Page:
The Pew Research Center has just released a fascinating deep-dive on how Americans feel about government. The report is nearly 200 pages long, but one finding stands out: Even if Americans don’t trust the government, they still want the government to do a whole bunch of stuff.
The low level of trust in government is not surprise. The public is generally pessimistic about the economy and the direction of the country, and there is no major foreign policy crisis to rally the public around the president and other institutions of government. Small wonder, then, that only 19 percent of Americans interviewed in this Pew survey said that they trusted the government always or most of the time.
But when given along list of issues, most Americans still wanted government to have a “major role” in handling those issues. The vast majority (94 percent) thought government should help keep us safe from terrorism. About three-quarters said that it should have a major role in strengthening the economy, protecting the environment and maintaining the nation’s infrastructure. Majorities also wanted the government to play a major role in helping the poor and seniors.
In fact, what’s striking is that majorities of both Republicans and Democrats felt this way on most of these issues. Here’s a graph from Pew:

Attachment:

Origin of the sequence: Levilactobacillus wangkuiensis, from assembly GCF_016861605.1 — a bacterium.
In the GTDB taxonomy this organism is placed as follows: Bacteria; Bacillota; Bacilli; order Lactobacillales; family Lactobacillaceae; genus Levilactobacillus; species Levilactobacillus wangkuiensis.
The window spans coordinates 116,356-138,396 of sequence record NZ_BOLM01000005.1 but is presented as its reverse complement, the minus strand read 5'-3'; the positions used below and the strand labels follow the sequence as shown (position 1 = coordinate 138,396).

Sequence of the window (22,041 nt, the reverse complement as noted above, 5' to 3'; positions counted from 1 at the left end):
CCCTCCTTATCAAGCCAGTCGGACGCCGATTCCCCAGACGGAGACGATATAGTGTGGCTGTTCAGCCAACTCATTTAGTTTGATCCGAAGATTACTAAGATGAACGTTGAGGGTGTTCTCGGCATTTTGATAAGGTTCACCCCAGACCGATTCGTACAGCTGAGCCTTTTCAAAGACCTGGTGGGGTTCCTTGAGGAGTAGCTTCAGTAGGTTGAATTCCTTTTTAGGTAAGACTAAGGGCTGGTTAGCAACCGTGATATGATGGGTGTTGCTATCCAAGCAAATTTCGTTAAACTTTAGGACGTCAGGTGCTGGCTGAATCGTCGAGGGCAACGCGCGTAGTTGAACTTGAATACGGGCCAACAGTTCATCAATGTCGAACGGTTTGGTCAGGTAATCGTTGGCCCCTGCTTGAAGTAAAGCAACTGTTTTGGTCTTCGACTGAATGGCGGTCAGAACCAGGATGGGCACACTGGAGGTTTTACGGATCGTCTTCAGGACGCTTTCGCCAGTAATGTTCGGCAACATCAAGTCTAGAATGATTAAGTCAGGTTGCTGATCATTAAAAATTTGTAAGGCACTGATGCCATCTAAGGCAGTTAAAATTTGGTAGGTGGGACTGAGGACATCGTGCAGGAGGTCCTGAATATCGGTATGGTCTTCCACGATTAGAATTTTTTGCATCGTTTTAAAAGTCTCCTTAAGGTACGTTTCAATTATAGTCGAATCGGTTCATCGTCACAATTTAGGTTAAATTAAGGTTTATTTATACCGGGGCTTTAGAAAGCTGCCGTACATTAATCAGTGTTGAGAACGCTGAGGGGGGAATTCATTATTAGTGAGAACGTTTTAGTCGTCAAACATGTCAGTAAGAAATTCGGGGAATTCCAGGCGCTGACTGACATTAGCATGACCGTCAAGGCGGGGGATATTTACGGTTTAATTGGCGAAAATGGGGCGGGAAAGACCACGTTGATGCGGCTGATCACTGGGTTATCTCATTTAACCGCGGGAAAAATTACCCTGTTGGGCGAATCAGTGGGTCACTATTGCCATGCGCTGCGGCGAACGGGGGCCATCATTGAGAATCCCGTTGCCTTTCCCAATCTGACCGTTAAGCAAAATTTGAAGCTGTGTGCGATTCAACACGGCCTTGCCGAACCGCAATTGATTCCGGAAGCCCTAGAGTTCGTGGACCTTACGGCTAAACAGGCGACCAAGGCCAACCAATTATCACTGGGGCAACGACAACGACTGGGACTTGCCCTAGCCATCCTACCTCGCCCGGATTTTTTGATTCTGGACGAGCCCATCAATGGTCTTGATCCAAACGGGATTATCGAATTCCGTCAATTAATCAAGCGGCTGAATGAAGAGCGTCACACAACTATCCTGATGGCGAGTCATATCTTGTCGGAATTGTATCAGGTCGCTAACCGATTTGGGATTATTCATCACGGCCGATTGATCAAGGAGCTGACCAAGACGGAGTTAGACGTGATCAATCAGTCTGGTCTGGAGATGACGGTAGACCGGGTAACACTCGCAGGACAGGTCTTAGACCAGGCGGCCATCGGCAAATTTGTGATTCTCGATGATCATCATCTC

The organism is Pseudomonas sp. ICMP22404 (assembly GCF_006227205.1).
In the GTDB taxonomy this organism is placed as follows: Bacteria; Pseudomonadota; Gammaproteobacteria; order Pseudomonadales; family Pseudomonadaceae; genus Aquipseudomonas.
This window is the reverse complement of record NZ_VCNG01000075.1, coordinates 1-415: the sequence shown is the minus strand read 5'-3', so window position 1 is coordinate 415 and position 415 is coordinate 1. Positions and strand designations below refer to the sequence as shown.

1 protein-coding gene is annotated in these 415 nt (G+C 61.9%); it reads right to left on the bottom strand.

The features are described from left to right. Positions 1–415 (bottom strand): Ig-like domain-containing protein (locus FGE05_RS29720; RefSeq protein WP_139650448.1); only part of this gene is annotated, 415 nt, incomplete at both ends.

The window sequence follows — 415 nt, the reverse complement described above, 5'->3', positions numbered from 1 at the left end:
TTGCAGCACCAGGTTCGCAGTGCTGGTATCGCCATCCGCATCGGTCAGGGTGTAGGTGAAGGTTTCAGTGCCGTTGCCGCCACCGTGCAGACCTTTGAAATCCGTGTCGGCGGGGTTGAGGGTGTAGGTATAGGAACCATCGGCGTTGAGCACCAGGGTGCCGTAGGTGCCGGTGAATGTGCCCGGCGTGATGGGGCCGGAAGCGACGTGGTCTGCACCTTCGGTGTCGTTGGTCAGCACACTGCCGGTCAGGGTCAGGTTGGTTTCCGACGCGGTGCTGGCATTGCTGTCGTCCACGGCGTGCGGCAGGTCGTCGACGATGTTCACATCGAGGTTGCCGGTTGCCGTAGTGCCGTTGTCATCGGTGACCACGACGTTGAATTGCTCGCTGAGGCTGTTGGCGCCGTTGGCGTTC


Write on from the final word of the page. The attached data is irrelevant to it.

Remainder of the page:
There are clear partisan divides on some issues, such as ensuring access to health care. But on other issues there is a substantial bipartisan consensus.
If there is one good generalization about Americans’ attitudes toward government, it is this: Americans hate government, but they like what it does.
This has been amply documented in public opinion research at least since Lloyd Free and Hadley Cantril’s classic 1967 book “The Political Beliefs of Americans.” They describe a public that is “ideologically conservative” but “operationally liberal” — a fact confirmed in recent research by Christopher Ellis and James Stimson. Or, as David Sears and Jack Citrin put it in their study of California’s tax revolt of the late 1970s, people’s attitudes toward government are “generally negative but specifically favorable.”
This generalized negativity helps explain why, in the Pew report, there is less support for, and far more partisan polarization, about “government.” You can see this on questions that ask whether “government needs reform” or whether “government is doing too many things that should be left to businesses and individuals.”
But when you list a bunch of those “too many things,” it turns out that Americans want government to be doing them after all. This is why it’s so hard to find an area of government spending that people — even Republicans — want to cut.
For more on this, see my interview with political scientists Marc Hetheringon and Thomas Rudolph about their new book on political trust.